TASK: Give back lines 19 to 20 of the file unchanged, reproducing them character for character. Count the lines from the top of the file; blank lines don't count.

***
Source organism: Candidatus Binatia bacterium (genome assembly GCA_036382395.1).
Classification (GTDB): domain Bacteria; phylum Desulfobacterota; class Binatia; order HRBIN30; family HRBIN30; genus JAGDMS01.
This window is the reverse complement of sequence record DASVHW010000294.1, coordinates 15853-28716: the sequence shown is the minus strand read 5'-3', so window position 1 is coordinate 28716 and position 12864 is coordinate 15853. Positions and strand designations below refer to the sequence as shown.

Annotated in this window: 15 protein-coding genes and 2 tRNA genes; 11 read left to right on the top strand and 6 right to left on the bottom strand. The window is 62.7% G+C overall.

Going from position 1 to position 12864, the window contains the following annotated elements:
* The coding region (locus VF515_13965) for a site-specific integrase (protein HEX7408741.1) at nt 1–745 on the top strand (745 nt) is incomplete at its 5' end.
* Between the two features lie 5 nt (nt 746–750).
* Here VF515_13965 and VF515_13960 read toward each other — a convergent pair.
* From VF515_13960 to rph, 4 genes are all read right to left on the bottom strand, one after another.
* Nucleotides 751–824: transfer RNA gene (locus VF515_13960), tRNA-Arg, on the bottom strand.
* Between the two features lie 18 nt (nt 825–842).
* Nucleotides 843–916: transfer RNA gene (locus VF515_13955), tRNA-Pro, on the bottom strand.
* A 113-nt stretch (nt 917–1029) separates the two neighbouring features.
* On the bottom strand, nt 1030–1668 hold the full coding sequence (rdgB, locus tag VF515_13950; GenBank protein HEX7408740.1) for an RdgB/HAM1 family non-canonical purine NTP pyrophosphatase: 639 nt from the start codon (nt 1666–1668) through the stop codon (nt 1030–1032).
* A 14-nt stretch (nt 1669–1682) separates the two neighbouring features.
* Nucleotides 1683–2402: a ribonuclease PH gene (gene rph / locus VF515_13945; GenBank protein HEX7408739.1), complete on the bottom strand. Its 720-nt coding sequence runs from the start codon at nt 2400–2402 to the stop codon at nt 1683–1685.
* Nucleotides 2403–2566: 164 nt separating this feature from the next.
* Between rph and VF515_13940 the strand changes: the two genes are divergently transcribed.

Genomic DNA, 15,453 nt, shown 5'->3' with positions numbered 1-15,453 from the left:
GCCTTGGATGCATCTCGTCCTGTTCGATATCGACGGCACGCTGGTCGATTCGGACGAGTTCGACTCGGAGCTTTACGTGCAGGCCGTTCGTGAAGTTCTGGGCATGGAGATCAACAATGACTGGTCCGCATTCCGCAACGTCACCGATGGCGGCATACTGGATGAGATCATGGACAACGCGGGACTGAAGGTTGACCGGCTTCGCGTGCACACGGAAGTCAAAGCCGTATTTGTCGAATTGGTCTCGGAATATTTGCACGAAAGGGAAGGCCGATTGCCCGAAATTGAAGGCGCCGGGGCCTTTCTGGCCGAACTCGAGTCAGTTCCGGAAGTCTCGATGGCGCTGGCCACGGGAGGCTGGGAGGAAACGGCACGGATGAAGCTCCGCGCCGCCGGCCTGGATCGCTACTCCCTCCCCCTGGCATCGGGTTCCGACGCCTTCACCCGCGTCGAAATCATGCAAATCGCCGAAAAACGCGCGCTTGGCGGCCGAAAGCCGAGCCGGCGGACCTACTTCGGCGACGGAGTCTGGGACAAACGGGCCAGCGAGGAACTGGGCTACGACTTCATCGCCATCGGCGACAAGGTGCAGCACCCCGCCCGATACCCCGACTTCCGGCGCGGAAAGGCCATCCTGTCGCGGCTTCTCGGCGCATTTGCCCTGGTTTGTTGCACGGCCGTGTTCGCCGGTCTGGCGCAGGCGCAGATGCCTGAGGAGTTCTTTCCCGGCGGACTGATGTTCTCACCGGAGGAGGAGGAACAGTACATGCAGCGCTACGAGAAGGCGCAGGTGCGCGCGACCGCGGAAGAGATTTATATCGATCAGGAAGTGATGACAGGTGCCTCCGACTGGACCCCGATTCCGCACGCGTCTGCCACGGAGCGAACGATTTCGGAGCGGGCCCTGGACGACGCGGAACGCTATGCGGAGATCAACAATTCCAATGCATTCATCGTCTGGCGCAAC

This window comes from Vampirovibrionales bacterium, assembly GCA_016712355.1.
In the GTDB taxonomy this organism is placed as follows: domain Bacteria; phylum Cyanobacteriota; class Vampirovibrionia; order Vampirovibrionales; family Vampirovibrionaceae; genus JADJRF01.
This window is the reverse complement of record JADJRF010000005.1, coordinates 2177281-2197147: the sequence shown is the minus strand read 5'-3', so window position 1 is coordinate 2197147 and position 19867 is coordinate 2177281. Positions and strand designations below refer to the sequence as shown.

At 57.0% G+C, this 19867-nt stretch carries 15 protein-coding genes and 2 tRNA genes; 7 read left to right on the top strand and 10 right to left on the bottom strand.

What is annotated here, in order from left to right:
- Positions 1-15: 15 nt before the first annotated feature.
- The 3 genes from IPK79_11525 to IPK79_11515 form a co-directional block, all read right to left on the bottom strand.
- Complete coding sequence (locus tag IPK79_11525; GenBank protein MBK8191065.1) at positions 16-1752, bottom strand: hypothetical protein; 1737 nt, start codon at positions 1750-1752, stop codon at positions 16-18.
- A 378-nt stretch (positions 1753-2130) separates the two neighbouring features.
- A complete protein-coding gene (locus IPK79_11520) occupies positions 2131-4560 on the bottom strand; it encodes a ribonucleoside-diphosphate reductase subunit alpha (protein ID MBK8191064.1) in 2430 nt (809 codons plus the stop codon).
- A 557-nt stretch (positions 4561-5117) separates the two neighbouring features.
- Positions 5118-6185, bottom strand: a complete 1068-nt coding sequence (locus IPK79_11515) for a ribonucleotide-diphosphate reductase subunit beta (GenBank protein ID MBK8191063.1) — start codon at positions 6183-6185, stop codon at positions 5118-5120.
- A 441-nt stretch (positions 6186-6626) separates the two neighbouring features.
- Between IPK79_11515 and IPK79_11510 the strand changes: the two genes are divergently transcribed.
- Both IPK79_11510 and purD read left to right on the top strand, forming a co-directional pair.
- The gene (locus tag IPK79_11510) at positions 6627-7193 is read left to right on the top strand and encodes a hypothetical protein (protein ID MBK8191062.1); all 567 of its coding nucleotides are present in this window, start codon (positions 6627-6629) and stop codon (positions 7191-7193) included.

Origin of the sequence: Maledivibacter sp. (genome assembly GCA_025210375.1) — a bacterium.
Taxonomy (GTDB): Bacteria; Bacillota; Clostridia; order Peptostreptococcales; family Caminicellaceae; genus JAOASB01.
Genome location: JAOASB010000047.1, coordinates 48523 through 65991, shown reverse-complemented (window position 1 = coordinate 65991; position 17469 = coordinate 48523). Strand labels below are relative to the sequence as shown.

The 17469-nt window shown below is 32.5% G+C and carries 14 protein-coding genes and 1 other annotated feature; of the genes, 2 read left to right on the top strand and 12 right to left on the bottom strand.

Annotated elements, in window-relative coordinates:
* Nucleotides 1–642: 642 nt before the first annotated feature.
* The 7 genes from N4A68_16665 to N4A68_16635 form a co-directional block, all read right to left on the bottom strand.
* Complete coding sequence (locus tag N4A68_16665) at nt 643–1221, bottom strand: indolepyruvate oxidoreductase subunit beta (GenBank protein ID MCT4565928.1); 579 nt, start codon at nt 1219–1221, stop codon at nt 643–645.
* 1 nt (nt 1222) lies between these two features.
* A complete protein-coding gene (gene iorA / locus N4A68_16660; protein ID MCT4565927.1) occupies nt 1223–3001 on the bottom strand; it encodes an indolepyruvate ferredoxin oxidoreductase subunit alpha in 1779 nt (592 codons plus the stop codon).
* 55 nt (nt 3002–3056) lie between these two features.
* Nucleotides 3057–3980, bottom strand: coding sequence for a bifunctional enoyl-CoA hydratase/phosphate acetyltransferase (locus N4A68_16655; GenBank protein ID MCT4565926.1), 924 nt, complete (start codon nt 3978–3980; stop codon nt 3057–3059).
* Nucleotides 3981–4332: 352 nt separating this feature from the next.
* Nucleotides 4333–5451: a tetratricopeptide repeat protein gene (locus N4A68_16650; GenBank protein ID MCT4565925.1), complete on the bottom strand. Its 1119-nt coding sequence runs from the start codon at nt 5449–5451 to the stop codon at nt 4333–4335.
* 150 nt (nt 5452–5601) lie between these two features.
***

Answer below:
Genomic DNA, 15,453 nt, shown 5'->3' with positions numbered 1-15,453 from the left:
GCCTTGGATGCATCTCGTCCTGTTCGATATCGACGGCACGCTGGTCGATTCGGACGAGTTCGACTCGGAGCTTTACGTGCAGGCCGTTCGTGAAGTTCTGGGCATGGAGATCAACAATGACTGGTCCGCATTCCGCAACGTCACCGATGGCGGCATACTGGATGAGATCATGGACAACGCGGGACTGAAGGTTGACCGGCTTCGCGTGCACACGGAAGTCAAAGCCGTATTTGTCGAATTGGTCTCGGAATATTTGCACGAAAGGGAAGGCCGATTGCCCGAAATTGAAGGCGCCGGGGCCTTTCTGGCCGAACTCGAGTCAGTTCCGGAAGTCTCGATGGCGCTGGCCACGGGAGGCTGGGAGGAAACGGCACGGATGAAGCTCCGCGCCGCCGGCCTGGATCGCTACTCCCTCCCCCTGGCATCGGGTTCCGACGCCTTCACCCGCGTCGAAATCATGCAAATCGCCGAAAAACGCGCGCTTGGCGGCCGAAAGCCGAGCCGGCGGACCTACTTCGGCGACGGAGTCTGGGACAAACGGGCCAGCGAGGAACTGGGCTACGACTTCATCGCCATCGGCGACAAGGTGCAGCACCCCGCCCGATACCCCGACTTCCGGCGCGGAAAGGCCATCCTGTCGCGGCTTCTCGGCGCATTTGCCCTGGTTTGTTGCACGGCCGTGTTCGCCGGTCTGGCGCAGGCGCAGATGCCTGAGGAGTTCTTTCCCGGCGGACTGATGTTCTCACCGGAGGAGGAGGAACAGTACATGCAGCGCTACGAGAAGGCGCAGGTGCGCGCGACCGCGGAAGAGATTTATATCGATCAGGAAGTGATGACAGGTGCCTCCGACTGGACCCCGATTCCGCACGCGTCTGCCACGGAGCGAACGATTTCGGAGCGGGCCCTGGACGACGCGGAACGCTATGCGGAGATCAACAATTCCAATGCATTCATCGTCTGGCGCAAC